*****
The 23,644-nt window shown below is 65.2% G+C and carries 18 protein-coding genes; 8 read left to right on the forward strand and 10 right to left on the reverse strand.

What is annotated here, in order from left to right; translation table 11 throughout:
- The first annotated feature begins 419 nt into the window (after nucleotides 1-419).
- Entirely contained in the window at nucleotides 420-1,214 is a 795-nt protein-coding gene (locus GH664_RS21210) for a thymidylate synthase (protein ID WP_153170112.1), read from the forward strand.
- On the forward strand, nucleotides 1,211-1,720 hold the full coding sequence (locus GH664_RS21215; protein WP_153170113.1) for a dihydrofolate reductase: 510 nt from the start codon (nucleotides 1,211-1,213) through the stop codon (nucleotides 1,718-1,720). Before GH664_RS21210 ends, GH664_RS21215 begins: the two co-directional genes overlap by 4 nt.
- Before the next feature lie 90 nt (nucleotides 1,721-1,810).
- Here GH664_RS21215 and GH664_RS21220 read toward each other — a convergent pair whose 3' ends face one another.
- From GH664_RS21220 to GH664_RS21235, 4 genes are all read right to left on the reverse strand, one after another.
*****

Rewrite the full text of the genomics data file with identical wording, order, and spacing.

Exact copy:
The 23,644-nt window shown below is 65.2% G+C and carries 18 protein-coding genes; 8 read left to right on the forward strand and 10 right to left on the reverse strand.

What is annotated here, in order from left to right; translation table 11 throughout:
- The first annotated feature begins 419 nt into the window (after nucleotides 1-419).
- Entirely contained in the window at nucleotides 420-1,214 is a 795-nt protein-coding gene (locus GH664_RS21210) for a thymidylate synthase (protein ID WP_153170112.1), read from the forward strand.
- On the forward strand, nucleotides 1,211-1,720 hold the full coding sequence (locus GH664_RS21215; protein WP_153170113.1) for a dihydrofolate reductase: 510 nt from the start codon (nucleotides 1,211-1,213) through the stop codon (nucleotides 1,718-1,720). Before GH664_RS21210 ends, GH664_RS21215 begins: the two co-directional genes overlap by 4 nt.
- Before the next feature lie 90 nt (nucleotides 1,721-1,810).
- Here GH664_RS21215 and GH664_RS21220 read toward each other — a convergent pair whose 3' ends face one another.
- From GH664_RS21220 to GH664_RS21235, 4 genes are all read right to left on the reverse strand, one after another.